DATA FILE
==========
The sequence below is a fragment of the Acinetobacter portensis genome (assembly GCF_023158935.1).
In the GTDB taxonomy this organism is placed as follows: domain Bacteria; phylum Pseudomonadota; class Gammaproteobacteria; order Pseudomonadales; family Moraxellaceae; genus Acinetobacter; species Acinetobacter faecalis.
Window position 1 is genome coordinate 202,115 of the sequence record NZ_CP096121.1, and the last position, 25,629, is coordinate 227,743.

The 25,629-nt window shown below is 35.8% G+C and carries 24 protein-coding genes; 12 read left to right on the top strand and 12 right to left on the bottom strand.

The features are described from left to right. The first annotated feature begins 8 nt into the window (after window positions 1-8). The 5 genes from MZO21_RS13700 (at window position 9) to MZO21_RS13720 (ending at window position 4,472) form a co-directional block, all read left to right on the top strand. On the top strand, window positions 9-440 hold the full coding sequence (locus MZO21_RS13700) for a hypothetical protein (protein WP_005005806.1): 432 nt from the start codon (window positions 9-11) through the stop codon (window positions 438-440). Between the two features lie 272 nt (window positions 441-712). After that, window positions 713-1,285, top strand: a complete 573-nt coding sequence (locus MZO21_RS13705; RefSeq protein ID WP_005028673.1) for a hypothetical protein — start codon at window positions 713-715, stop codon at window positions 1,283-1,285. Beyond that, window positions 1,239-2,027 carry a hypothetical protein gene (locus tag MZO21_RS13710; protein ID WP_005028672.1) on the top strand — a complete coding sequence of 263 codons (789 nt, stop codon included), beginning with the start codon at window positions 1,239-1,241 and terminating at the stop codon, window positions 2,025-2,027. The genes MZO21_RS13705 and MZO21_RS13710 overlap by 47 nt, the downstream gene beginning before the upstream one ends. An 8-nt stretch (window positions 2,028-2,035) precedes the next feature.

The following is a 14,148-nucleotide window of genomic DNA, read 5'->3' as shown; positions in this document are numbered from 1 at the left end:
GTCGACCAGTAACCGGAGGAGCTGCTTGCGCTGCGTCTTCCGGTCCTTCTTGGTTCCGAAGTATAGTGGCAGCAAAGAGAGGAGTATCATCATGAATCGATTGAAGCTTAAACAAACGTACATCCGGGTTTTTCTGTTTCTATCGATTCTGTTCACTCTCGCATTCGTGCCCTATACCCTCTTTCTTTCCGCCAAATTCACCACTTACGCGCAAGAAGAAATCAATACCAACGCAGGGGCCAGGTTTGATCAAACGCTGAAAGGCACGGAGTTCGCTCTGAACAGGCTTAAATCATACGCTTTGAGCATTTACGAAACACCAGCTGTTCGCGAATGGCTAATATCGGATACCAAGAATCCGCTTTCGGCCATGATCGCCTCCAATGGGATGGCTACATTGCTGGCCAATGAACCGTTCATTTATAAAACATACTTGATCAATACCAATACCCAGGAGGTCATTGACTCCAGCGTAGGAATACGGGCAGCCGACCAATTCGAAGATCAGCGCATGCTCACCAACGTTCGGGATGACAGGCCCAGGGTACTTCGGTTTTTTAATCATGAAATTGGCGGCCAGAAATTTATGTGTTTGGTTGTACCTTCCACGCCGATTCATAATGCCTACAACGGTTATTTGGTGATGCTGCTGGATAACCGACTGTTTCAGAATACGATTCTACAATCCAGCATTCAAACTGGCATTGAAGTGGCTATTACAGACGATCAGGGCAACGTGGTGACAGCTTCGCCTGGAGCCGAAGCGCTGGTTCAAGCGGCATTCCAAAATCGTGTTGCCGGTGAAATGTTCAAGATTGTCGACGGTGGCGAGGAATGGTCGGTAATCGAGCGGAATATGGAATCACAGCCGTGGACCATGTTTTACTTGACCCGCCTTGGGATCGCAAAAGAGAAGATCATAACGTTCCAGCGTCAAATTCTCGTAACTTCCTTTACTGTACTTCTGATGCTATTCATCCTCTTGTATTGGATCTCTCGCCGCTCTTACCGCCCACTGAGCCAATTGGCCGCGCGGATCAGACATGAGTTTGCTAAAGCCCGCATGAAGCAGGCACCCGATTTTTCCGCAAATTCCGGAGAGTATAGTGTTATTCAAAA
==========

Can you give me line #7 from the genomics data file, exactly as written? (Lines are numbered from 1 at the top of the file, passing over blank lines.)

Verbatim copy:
GTCGACCAGTAACCGGAGGAGCTGCTTGCGCTGCGTCTTCCGGTCCTTCTTGGTTCCGAAGTATAGTGGCAGCAAAGAGAGGAGTATCATCATGAATCGATTGAAGCTTAAACAAACGTACATCCGGGTTTTTCTGTTTCTATCGATTCTGTTCACTCTCGCATTCGTGCCCTATACCCTCTTTCTTTCCGCCAAATTCACCACTTACGCGCAAGAAGAAATCAATACCAACGCAGGGGCCAGGTTTGATCAAACGCTGAAAGGCACGGAGTTCGCTCTGAACAGGCTTAAATCATACGCTTTGAGCATTTACGAAACACCAGCTGTTCGCGAATGGCTAATATCGGATACCAAGAATCCGCTTTCGGCCATGATCGCCTCCAATGGGATGGCTACATTGCTGGCCAATGAACCGTTCATTTATAAAACATACTTGATCAATACCAATACCCAGGAGGTCATTGACTCCAGCGTAGGAATACGGGCAGCCGACCAATTCGAAGATCAGCGCATGCTCACCAACGTTCGGGATGACAGGCCCAGGGTACTTCGGTTTTTTAATCATGAAATTGGCGGCCAGAAATTTATGTGTTTGGTTGTACCTTCCACGCCGATTCATAATGCCTACAACGGTTATTTGGTGATGCTGCTGGATAACCGACTGTTTCAGAATACGATTCTACAATCCAGCATTCAAACTGGCATTGAAGTGGCTATTACAGACGATCAGGGCAACGTGGTGACAGCTTCGCCTGGAGCCGAAGCGCTGGTTCAAGCGGCATTCCAAAATCGTGTTGCCGGTGAAATGTTCAAGATTGTCGACGGTGGCGAGGAATGGTCGGTAATCGAGCGGAATATGGAATCACAGCCGTGGACCATGTTTTACTTGACCCGCCTTGGGATCGCAAAAGAGAAGATCATAACGTTCCAGCGTCAAATTCTCGTAACTTCCTTTACTGTACTTCTGATGCTATTCATCCTCTTGTATTGGATCTCTCGCCGCTCTTACCGCCCACTGAGCCAATTGGCCGCGCGGATCAGACATGAGTTTGCTAAAGCCCGCATGAAGCAGGCACCCGATTTTTCCGCAAATTCCGGAGAGTATAGTGTTATTCAAAA